Sunday, June 15, 2008

Twilight on a caching weekend

Dad claims "It was a little loop on the map...", but 130 miles later we finish up a totally awesome adventure. Now to figure out when to get b0neZ and KG out there.

Being used to waking up at 6:30am every morning has it's down side - mainly that you'll wake up around 6:30am even when you don't want to! So, surfed the Net and read email until Dad woke up and we packed up for the day.

Breakfast was at Sturgeon's Casino and then we gassed up.

Side story - I'd been looking all over Carson for UV lights for a cache idea I have and was unable to find them. What do I find an abundence of in Lovelock? Yeah....

Back out I-80 and a turn towards Rye Patch brought us to a Ranger Station. "Here for the day?" she asked. "Nope, just heading through." "We're geocaching." "Alright, have a good day!" She waved us through and we passed by an insanely blue reservoir out in the dusty desert and surrounded by formations straight out of Cathedral Gorge - or at least the Sump.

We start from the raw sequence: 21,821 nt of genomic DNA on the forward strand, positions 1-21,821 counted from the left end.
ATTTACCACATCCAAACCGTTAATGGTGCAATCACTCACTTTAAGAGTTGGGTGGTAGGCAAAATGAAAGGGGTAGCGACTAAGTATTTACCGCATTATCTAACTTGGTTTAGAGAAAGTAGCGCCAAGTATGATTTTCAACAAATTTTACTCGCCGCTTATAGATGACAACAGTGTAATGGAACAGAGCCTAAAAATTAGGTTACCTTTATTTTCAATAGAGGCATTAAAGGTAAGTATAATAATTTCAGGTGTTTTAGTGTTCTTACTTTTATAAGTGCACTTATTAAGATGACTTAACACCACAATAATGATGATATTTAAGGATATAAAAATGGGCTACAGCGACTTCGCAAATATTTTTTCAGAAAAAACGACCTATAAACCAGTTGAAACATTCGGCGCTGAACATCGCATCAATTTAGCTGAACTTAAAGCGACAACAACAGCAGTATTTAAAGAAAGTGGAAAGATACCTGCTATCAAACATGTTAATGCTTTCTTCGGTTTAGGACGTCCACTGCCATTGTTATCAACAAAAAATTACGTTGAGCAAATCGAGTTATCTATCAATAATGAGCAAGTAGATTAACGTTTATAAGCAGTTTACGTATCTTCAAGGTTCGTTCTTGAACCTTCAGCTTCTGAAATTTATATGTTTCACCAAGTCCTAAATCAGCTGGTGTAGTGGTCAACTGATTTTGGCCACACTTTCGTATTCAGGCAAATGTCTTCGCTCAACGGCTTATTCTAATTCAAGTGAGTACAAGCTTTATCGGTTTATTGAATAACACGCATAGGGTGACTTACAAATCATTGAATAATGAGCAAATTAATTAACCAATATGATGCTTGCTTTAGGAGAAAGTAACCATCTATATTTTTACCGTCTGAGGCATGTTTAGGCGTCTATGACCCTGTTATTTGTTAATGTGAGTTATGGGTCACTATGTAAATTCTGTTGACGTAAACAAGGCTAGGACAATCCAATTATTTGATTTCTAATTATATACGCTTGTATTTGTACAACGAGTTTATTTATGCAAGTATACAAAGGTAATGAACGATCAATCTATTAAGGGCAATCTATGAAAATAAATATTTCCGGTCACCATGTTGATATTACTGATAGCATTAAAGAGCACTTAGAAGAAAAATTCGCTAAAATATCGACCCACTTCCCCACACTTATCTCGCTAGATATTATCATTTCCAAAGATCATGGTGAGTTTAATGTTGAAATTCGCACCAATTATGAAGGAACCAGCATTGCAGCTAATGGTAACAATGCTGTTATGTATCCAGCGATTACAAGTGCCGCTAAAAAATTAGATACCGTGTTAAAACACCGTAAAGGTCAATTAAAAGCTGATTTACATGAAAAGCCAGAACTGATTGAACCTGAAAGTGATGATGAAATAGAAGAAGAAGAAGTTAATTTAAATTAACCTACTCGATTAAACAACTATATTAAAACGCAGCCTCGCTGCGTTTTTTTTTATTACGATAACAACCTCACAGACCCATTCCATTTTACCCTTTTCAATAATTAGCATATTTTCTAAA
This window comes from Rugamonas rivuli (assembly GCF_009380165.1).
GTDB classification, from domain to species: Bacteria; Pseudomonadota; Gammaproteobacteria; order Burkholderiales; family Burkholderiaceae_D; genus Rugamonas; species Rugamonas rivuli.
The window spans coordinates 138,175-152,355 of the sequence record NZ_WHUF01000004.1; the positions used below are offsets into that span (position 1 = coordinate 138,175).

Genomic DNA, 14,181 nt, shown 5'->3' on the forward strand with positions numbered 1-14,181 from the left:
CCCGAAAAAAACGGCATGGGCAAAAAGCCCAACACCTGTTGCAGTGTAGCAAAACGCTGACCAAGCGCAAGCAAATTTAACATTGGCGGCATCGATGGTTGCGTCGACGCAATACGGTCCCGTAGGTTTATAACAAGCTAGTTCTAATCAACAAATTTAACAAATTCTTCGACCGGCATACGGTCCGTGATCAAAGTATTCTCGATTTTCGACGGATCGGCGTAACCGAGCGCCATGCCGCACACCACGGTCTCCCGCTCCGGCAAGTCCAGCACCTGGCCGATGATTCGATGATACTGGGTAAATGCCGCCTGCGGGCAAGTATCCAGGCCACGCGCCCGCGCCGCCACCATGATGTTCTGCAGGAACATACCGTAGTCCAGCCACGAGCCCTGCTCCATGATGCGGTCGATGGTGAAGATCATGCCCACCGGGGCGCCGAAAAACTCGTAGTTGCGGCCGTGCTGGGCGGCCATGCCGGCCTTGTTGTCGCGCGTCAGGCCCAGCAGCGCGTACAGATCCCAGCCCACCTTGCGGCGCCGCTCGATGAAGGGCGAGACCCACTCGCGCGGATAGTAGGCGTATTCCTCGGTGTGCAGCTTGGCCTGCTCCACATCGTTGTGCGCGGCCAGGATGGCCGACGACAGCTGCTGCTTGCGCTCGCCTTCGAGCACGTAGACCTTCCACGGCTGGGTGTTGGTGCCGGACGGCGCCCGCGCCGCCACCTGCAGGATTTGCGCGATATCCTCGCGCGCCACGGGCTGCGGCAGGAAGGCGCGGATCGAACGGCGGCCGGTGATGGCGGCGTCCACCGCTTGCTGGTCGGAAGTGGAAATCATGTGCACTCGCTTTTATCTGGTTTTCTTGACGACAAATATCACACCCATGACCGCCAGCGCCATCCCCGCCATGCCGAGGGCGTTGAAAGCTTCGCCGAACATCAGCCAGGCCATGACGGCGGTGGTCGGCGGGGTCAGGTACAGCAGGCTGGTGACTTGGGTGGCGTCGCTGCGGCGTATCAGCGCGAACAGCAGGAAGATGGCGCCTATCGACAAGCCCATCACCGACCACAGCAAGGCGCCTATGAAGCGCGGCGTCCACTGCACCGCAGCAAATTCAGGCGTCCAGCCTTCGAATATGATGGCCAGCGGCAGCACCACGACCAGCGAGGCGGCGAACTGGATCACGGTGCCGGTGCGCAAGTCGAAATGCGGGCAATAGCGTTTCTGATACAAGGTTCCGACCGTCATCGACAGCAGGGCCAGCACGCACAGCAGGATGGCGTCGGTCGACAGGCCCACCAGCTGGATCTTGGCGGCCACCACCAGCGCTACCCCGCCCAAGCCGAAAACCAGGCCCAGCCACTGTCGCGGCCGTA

Once past the lake, we were on a table top flat expanse of desert with low-lying scrub sage brush. We passed by a small group of antelope and I was describing the scene to b0neZ who was back home. We came upon a true cross-roads with a railroad rail marker for the California Emmigrant Trail. Specifically the Applegate-Lassen cutoff that turned from the Humboldt and headed north towards the Black Rock desert, and eventually Oregon.

Our first cache of the day - having skipped by one at Rye Patch itself - was back down the Trail towards I-80 along the north edge of the Res and at the point where the Applegate and Lassen trails join on the Humboldt. And we thought we got eaten yesterday! I opened the door and a swarm of hungry bloodsuckers descended. dad braved the short walk to the cache while I took two pictures and jumped back into the truck. Thankfully the stop at the gas station not only resulted in UV lights - but also a hearty supply of DEET! Take that buggies!